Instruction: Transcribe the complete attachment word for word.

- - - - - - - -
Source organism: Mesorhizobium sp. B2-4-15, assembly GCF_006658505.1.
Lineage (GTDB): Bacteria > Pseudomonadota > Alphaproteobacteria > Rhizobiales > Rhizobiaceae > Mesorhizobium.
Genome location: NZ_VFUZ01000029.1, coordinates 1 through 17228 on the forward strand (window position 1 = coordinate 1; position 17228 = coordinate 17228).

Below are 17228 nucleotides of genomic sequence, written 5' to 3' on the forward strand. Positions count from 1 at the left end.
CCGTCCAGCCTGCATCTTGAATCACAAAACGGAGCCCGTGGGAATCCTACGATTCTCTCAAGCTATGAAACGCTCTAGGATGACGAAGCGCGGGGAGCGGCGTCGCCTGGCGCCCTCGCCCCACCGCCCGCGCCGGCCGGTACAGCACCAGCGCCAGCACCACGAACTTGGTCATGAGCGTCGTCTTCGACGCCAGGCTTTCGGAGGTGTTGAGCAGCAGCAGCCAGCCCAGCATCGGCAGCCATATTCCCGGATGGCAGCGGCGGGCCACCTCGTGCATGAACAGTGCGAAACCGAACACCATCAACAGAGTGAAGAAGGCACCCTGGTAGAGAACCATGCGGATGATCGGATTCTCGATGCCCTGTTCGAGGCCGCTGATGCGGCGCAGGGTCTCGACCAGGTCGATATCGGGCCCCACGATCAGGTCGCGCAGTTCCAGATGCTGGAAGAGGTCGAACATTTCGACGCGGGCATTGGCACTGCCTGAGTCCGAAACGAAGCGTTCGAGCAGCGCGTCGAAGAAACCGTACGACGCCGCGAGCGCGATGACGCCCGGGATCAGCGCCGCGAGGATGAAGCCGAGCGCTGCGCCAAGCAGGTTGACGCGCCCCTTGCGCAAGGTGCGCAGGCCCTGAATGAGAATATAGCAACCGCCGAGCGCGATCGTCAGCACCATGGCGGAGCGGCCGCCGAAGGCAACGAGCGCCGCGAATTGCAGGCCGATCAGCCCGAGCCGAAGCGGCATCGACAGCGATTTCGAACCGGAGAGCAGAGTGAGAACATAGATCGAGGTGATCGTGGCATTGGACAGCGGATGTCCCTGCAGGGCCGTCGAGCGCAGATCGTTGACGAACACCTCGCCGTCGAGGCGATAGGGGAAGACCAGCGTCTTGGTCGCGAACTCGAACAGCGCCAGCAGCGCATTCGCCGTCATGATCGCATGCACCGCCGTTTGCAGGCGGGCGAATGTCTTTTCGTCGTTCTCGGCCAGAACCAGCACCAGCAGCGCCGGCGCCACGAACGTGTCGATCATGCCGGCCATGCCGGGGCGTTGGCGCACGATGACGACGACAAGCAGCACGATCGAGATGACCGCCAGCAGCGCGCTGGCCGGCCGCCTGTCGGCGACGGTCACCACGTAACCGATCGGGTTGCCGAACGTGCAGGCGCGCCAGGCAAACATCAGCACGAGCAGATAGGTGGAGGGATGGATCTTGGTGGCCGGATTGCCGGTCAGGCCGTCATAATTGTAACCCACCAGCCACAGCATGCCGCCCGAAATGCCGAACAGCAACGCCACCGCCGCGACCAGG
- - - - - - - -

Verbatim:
Source organism: Mesorhizobium sp. B2-4-15, assembly GCF_006658505.1.
Lineage (GTDB): Bacteria > Pseudomonadota > Alphaproteobacteria > Rhizobiales > Rhizobiaceae > Mesorhizobium.
Genome location: NZ_VFUZ01000029.1, coordinates 1 through 17228 on the forward strand (window position 1 = coordinate 1; position 17228 = coordinate 17228).

Below are 17228 nucleotides of genomic sequence, written 5' to 3' on the forward strand. Positions count from 1 at the left end.
CCGTCCAGCCTGCATCTTGAATCACAAAACGGAGCCCGTGGGAATCCTACGATTCTCTCAAGCTATGAAACGCTCTAGGATGACGAAGCGCGGGGAGCGGCGTCGCCTGGCGCCCTCGCCCCACCGCCCGCGCCGGCCGGTACAGCACCAGCGCCAGCACCACGAACTTGGTCATGAGCGTCGTCTTCGACGCCAGGCTTTCGGAGGTGTTGAGCAGCAGCAGCCAGCCCAGCATCGGCAGCCATATTCCCGGATGGCAGCGGCGGGCCACCTCGTGCATGAACAGTGCGAAACCGAACACCATCAACAGAGTGAAGAAGGCACCCTGGTAGAGAACCATGCGGATGATCGGATTCTCGATGCCCTGTTCGAGGCCGCTGATGCGGCGCAGGGTCTCGACCAGGTCGATATCGGGCCCCACGATCAGGTCGCGCAGTTCCAGATGCTGGAAGAGGTCGAACATTTCGACGCGGGCATTGGCACTGCCTGAGTCCGAAACGAAGCGTTCGAGCAGCGCGTCGAAGAAACCGTACGACGCCGCGAGCGCGATGACGCCCGGGATCAGCGCCGCGAGGATGAAGCCGAGCGCTGCGCCAAGCAGGTTGACGCGCCCCTTGCGCAAGGTGCGCAGGCCCTGAATGAGAATATAGCAACCGCCGAGCGCGATCGTCAGCACCATGGCGGAGCGGCCGCCGAAGGCAACGAGCGCCGCGAATTGCAGGCCGATCAGCCCGAGCCGAAGCGGCATCGACAGCGATTTCGAACCGGAGAGCAGAGTGAGAACATAGATCGAGGTGATCGTGGCATTGGACAGCGGATGTCCCTGCAGGGCCGTCGAGCGCAGATCGTTGACGAACACCTCGCCGTCGAGGCGATAGGGGAAGACCAGCGTCTTGGTCGCGAACTCGAACAGCGCCAGCAGCGCATTCGCCGTCATGATCGCATGCACCGCCGTTTGCAGGCGGGCGAATGTCTTTTCGTCGTTCTCGGCCAGAACCAGCACCAGCAGCGCCGGCGCCACGAACGTGTCGATCATGCCGGCCATGCCGGGGCGTTGGCGCACGATGACGACGACAAGCAGCACGATCGAGATGACCGCCAGCAGCGCGCTGGCCGGCCGCCTGTCGGCGACGGTCACCACGTAACCGATCGGGTTGCCGAACGTGCAGGCGCGCCAGGCAAACATCAGCACGAGCAGATAGGTGGAGGGATGGATCTTGGTGGCCGGATTGCCGGTCAGGCCGTCATAATTGTAACCCACCAGCCACAGCATGCCGCCCGAAATGCCGAACAGCAACGCCACCGCCGCGACCAGG